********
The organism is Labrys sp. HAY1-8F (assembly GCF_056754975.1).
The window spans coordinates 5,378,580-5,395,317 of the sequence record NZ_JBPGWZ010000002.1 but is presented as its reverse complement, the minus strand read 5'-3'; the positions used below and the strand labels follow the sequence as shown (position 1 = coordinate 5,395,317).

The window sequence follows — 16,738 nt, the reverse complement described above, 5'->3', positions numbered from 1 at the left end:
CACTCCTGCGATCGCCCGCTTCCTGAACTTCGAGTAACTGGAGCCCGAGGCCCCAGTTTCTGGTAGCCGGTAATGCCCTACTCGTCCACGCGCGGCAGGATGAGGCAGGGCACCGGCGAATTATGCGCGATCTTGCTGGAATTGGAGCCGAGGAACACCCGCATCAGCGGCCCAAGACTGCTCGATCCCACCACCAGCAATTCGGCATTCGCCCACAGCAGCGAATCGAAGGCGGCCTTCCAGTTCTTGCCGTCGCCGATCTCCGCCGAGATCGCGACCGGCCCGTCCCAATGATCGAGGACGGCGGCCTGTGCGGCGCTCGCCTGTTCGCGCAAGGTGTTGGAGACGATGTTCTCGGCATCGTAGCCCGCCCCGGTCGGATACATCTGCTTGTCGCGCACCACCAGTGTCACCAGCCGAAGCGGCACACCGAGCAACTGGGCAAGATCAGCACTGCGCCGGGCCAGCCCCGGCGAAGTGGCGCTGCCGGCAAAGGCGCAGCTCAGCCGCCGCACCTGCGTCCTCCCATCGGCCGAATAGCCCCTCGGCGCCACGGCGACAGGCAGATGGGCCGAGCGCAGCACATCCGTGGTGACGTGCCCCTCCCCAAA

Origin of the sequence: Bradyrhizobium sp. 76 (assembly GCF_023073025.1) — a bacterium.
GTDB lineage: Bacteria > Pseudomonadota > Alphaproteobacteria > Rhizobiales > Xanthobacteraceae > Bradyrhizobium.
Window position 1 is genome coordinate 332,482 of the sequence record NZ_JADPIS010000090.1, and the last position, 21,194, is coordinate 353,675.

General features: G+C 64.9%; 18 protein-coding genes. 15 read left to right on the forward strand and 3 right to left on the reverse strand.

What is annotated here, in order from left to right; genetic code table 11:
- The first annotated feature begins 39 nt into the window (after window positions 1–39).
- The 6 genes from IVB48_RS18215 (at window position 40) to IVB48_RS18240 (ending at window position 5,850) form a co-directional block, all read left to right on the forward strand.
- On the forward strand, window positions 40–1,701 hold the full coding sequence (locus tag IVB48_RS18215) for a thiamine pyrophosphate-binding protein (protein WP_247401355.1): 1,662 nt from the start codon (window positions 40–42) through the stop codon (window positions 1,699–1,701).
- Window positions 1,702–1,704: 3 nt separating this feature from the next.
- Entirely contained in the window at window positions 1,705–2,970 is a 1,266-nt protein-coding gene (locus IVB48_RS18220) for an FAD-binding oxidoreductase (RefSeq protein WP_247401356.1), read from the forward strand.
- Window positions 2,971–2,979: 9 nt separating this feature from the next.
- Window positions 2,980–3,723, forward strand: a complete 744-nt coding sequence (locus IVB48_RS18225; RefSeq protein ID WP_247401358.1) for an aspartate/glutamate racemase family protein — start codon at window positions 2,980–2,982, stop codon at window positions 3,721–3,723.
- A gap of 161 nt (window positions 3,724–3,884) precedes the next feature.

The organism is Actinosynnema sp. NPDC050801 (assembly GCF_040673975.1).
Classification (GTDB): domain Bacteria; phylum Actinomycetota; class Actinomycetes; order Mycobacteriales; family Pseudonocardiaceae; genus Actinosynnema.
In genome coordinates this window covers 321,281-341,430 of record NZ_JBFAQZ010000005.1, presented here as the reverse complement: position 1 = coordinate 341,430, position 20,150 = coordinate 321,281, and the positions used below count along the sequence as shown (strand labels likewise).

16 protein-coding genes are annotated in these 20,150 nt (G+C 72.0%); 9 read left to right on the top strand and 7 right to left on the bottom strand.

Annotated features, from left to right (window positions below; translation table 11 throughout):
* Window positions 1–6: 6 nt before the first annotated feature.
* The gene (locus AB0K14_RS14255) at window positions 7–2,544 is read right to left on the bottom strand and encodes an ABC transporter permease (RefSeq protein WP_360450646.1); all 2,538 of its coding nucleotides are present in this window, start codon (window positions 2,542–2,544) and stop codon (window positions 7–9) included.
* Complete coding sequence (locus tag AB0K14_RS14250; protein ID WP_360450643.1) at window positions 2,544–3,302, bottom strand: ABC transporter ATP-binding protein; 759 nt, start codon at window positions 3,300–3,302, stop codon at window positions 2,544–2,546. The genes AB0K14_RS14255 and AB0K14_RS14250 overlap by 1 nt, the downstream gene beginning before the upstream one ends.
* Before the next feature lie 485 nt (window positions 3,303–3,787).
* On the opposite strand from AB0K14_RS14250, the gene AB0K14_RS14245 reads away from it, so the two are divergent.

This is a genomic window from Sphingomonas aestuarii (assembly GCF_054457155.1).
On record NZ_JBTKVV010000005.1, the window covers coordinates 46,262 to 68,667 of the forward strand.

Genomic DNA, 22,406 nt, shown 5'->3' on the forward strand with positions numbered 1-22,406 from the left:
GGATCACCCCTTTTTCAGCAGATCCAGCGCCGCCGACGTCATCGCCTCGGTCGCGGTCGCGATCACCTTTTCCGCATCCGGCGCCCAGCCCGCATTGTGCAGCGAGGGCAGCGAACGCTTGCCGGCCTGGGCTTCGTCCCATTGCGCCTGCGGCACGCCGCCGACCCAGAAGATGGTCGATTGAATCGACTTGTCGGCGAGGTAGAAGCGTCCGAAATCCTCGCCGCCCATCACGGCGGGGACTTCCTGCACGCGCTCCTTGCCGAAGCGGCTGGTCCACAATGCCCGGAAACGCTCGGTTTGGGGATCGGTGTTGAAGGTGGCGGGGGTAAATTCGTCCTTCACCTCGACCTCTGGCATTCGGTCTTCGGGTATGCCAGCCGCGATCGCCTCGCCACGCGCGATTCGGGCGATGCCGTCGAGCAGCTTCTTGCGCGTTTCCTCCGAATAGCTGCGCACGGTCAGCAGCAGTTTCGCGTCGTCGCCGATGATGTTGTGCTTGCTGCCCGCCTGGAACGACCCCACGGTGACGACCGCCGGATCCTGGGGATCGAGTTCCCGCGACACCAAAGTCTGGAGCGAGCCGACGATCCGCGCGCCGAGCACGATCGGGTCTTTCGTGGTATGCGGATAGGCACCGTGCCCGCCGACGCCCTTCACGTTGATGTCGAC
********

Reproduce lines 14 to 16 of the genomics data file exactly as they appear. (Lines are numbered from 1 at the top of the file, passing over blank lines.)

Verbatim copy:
- Entirely contained in the window at window positions 1,705–2,970 is a 1,266-nt protein-coding gene (locus IVB48_RS18220) for an FAD-binding oxidoreductase (RefSeq protein WP_247401356.1), read from the forward strand.
- Window positions 2,971–2,979: 9 nt separating this feature from the next.
- Window positions 2,980–3,723, forward strand: a complete 744-nt coding sequence (locus IVB48_RS18225; RefSeq protein ID WP_247401358.1) for an aspartate/glutamate racemase family protein — start codon at window positions 2,980–2,982, stop codon at window positions 3,721–3,723.